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* ObfuscatingStupidity: Is Carrot really as naive as he lets others believe him to be or has he begun to discover his hidden ManipulativeBastard? Near the end of the book Carrot and Angua have a hilarious OneDialogueTwoConversations, during which he convinces her to stay in the city, even though she had made up her mind to leave. He appears to be his usual Adorkable self, but Angua instinctively believes that this is not the case. Angua's "feelings" are rarely, if ever, doubted. Moreover, despite the fact he is a major character in this book, chapters that are narrated from his [=PoV=] concern the investigation and his thoughts about golems; they do not elaborate on his day-to-day thoughts, like ''Discworld/{{Men at Arms}}'' did. He's still an [[WideEyedIdealist idealist]] but, as it was mentioned there, simple does not mean stupid.

to:

* ObfuscatingStupidity: Is Carrot really as naive as he lets others believe him to be or has he begun to discover his hidden ManipulativeBastard? Near the end of the book Carrot and Angua have a hilarious OneDialogueTwoConversations, during which he convinces her to stay in the city, even though she had made up her mind to leave. He appears to be his usual Adorkable self, but Angua instinctively believes that this is not the case. Angua's "feelings" are rarely, if ever, doubted. Moreover, despite the fact he is a major character in this book, chapters that are narrated from his [=PoV=] concern the investigation and his thoughts about golems; they do not elaborate on his day-to-day thoughts, like ''Discworld/{{Men at Arms}}'' did. He's still an [[WideEyedIdealist idealist]] but, as it was mentioned there, simple does not mean stupid.stupid.
* ShoutOut. A strange one, which is why it's here and not in main. (Note:YMMV). Fred Colon, a long-time copper coming up to retirement and hoping he makes it in one piece, is placed in a difficult situation with an escaped bull on the city street and discovers it can still out-run him. In American sitcom, ''EverybodyLovesRaymond'', Sergeant Robert Barone is a New York police sergeant coming up to his last year before he can legitimately retire on a pension. One day he has to pick up the pieces following an ineptly-run street rodeo where the animals escape. He discovers he cannot outrun a bull called Nestor, that gores him in the "upper thigh". Hmm. The problem is, that episode of ELR aired ''four years after'' the release of this book. Is it just possible that the scriptwriters of ELR were trawling for an unlikely and embarrassing injury to Robert and one of them reads Pratchett? Which makes this a "Reverse Shout-Out"....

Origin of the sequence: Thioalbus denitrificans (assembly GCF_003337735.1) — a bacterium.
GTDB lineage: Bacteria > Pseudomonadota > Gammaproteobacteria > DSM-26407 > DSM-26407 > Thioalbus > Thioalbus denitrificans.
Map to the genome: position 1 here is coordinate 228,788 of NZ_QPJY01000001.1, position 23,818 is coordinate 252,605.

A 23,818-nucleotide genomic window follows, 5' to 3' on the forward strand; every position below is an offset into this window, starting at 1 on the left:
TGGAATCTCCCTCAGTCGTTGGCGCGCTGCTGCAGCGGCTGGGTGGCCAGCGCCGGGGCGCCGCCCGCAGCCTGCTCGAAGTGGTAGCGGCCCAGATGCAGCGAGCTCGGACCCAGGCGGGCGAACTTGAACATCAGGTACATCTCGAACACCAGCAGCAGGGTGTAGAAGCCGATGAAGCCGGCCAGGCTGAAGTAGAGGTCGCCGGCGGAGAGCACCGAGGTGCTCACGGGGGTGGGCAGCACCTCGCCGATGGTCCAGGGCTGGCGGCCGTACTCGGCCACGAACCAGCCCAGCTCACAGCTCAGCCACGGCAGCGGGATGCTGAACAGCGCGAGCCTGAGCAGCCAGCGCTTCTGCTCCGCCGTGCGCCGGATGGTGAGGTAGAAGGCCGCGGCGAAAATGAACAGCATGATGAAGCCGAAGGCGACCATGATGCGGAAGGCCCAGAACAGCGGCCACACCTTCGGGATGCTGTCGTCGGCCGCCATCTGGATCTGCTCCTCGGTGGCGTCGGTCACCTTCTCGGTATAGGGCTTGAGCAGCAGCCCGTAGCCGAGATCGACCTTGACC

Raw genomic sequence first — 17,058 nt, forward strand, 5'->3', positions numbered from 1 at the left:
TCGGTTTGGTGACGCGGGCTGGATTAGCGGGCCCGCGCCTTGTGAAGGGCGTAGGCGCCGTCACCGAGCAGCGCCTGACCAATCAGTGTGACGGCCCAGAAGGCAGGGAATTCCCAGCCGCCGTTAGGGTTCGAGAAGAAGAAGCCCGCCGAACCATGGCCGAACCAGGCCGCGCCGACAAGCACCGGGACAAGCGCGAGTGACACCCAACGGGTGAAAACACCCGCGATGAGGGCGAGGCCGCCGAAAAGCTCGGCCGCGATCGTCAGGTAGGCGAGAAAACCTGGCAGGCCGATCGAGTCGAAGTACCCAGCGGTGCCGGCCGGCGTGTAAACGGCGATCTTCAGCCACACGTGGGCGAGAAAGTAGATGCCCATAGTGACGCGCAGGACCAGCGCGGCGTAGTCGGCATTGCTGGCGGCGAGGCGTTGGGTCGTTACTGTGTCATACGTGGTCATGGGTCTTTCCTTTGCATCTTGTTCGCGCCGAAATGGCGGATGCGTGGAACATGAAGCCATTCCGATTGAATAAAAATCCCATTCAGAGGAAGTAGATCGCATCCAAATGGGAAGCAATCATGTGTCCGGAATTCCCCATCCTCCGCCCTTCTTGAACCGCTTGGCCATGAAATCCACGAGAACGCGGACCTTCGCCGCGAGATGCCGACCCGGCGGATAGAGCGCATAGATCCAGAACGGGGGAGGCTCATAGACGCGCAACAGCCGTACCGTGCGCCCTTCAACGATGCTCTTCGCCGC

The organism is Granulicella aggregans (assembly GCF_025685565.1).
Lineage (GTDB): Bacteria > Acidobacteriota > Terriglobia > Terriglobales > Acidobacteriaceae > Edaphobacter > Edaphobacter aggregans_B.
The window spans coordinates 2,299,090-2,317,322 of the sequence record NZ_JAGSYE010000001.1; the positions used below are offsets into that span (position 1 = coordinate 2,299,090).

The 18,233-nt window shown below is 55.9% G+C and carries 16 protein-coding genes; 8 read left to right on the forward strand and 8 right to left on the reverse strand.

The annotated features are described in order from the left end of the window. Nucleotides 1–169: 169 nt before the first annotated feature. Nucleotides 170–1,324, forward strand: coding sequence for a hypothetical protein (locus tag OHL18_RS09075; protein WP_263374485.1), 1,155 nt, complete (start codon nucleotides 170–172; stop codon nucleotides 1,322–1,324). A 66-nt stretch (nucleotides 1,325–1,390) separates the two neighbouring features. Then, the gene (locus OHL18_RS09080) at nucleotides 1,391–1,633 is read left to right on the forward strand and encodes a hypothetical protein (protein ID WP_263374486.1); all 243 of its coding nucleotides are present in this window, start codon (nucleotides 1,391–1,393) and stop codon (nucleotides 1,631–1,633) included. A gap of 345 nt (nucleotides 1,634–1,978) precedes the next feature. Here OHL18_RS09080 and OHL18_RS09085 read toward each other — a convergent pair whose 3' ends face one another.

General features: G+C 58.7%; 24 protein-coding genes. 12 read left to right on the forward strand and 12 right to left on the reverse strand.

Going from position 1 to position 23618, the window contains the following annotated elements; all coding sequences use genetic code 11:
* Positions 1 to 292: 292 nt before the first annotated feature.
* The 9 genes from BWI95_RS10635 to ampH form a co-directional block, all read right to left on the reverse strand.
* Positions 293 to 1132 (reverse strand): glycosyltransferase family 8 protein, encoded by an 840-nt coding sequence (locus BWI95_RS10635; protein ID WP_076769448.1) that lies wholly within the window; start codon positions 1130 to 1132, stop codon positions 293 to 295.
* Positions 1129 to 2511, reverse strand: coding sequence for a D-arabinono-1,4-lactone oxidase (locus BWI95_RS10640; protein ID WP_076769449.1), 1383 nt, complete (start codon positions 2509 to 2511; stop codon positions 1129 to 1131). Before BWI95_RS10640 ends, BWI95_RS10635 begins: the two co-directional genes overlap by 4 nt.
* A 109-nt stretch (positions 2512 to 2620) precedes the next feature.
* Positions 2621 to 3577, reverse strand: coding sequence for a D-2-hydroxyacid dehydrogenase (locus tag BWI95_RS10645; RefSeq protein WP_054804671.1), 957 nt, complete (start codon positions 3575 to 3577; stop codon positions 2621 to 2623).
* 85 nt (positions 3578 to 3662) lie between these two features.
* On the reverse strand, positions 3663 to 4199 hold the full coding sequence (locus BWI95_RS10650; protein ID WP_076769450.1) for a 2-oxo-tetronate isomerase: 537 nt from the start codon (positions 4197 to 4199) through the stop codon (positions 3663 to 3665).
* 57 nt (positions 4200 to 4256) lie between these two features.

15th Sep '14 4:46:20 PM sgamer82
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* ObfuscatingStupidity: Is Carrot really as naive as he lets others believe him to be or has he begun to discover his hidden ManipulativeBastard? Near the end of the book Carrot and Angua have a hilarious OneDialogueTwoConversations, during which he convinces her to stay in the city, even though she had made up her mind to leave. He appears to be his usual Adorkable self, but Angua instinctively believes that this is not the case. Angua's "feelings" are rarely, if ever, doubted. Moreover, despite the fact he is a major character in this book, chapters that are narrated from his PoV concern the investigation and his thoughts about golems; they do not elaborate on his day-to-day thoughts, like ''Discworld/{{Men at Arms}}'' did. He's still an [[WideEyedIdealist idealist]] but, as it was mentioned there, simple does not mean stupid.

to:

* ObfuscatingStupidity: Is Carrot really as naive as he lets others believe him to be or has he begun to discover his hidden ManipulativeBastard? Near the end of the book Carrot and Angua have a hilarious OneDialogueTwoConversations, during which he convinces her to stay in the city, even though she had made up her mind to leave. He appears to be his usual Adorkable self, but Angua instinctively believes that this is not the case. Angua's "feelings" are rarely, if ever, doubted. Moreover, despite the fact he is a major character in this book, chapters that are narrated from his PoV [=PoV=] concern the investigation and his thoughts about golems; they do not elaborate on his day-to-day thoughts, like ''Discworld/{{Men at Arms}}'' did. He's still an [[WideEyedIdealist idealist]] but, as it was mentioned there, simple does not mean stupid.